In Israel, authorities asked the media to let the newly-freed captives reunite with loved ones in privacy.

Israeli Prime Minister Benjamin Netanyahu vowed to bring all the Hamas captives home.

"This is one of the goals of the war," he said.

Humanitarian convoy 

The pause in fighting in Gaza opened the way to more desperately needed aid.

Trucks carrying supplies, including fuel, food and medicine, began moving into Gaza through the Rafah crossing from Egypt shortly after the truce began.

According to the Israeli defence ministry body that handles Palestinian civil affairs, 200 aid trucks in total entered in the biggest humanitarian convoy since the war began.

Israel had placed Gaza under near-total siege, leaving Gazans struggling to survive with shortages of water and other essentials.

In Rafah on Saturday many waited to fill gas canisters for cooking. "All the people are hoping and ready for it to make their lives easier," said one resident, Ezzeddine Abu Omeira.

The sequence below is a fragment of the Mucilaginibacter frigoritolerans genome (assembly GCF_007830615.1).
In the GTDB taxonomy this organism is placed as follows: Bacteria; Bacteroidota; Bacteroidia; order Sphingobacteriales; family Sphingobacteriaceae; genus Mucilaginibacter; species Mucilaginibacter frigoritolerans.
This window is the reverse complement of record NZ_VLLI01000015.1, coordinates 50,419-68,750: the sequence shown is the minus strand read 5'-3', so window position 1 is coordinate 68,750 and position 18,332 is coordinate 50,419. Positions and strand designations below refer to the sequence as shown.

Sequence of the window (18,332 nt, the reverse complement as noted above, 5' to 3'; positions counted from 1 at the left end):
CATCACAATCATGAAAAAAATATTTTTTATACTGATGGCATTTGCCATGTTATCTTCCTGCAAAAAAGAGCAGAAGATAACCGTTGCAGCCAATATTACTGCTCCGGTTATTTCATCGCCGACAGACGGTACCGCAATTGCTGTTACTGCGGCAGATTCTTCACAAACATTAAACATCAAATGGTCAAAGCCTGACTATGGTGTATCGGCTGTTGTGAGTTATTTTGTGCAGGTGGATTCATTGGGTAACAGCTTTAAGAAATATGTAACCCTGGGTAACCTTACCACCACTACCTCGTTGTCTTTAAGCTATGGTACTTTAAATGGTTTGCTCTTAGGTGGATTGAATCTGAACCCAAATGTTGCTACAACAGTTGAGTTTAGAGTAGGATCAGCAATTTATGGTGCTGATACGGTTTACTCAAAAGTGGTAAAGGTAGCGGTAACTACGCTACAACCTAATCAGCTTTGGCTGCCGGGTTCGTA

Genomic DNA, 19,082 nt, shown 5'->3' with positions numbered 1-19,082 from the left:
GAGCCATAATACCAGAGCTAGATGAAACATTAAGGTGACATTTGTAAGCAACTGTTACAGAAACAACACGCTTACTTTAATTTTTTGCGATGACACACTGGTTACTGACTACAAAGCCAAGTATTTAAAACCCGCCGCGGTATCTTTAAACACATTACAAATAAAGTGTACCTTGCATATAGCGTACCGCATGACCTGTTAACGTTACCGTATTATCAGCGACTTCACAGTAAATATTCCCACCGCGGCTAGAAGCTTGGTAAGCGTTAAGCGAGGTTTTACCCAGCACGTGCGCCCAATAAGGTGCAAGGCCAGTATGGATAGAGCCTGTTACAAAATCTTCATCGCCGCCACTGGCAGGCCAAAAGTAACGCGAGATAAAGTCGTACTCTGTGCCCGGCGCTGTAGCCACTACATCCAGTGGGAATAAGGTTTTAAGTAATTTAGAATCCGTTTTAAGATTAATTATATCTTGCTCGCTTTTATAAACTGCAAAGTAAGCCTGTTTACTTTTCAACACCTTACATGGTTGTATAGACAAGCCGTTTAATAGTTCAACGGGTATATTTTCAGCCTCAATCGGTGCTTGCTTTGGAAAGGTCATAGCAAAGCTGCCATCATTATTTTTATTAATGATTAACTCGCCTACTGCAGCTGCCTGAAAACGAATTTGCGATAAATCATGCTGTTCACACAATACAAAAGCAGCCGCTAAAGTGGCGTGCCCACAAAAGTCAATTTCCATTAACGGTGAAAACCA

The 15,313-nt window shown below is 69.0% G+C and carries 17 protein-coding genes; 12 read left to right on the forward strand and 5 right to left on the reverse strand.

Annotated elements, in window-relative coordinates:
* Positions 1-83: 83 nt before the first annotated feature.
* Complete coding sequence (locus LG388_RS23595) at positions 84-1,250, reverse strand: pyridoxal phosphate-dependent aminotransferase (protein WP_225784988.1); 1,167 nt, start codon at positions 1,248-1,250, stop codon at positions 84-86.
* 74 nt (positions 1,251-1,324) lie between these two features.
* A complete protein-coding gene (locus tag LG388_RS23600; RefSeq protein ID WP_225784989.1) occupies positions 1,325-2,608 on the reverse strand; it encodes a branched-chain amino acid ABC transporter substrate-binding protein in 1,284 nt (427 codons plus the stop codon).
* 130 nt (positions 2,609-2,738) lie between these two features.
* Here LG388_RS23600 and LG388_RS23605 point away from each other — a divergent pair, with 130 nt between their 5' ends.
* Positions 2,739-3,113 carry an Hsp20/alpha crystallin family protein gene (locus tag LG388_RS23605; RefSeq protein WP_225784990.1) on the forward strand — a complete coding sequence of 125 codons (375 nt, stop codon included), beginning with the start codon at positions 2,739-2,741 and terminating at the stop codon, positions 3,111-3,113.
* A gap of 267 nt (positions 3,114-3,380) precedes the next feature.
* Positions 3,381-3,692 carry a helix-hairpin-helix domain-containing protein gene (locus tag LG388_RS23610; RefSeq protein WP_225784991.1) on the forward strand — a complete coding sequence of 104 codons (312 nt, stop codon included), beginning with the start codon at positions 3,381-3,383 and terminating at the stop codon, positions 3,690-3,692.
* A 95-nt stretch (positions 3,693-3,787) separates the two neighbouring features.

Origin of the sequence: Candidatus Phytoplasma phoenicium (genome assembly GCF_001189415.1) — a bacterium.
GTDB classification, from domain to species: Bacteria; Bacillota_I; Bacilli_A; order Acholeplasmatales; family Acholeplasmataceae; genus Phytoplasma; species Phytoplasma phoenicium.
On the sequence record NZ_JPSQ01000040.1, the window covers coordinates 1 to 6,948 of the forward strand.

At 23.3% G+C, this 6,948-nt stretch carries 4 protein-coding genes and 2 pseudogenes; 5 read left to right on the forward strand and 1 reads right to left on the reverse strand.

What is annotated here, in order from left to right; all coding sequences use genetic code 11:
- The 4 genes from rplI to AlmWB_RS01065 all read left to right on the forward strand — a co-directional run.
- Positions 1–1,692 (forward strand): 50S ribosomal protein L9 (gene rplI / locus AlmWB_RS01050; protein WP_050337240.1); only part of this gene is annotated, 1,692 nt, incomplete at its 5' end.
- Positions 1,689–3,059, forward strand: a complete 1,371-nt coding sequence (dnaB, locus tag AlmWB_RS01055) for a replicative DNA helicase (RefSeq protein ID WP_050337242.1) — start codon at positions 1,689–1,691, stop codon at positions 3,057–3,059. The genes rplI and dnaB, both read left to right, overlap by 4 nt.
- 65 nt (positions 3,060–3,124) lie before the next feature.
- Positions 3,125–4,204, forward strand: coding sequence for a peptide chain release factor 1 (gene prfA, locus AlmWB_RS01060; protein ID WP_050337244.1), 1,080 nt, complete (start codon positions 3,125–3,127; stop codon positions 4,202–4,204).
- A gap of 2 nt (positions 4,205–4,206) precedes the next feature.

Prior to the war, 500 trucks crossed into Gaza daily, according to OCHA, the United Nations humanitarian agency.

The UN estimates that 1.7 million of Gaza's 2.4 million people have been displaced by the Israeli lethal bombardment.

Thousands have now been returning to what is left of their homes.

"We are civilians," Mahmud Masood, standing in front of flattened buildings in Jabalia, northern Gaza. "Why have they destroyed our houses?"

Israel's occupation army said early Saturday that it downed a surface-to-air missile launched from Lebanon towards an Israeli drone. In response, the army said Israeli war planes also struck infrastructure of Hezbollah, the Lebanese militant group allied with Hamas.

An Israeli-owned ship suffered minor damage in a suspected attack by an Iranian drone in the Indian Ocean on Friday, a US defence official confirmed on Saturday.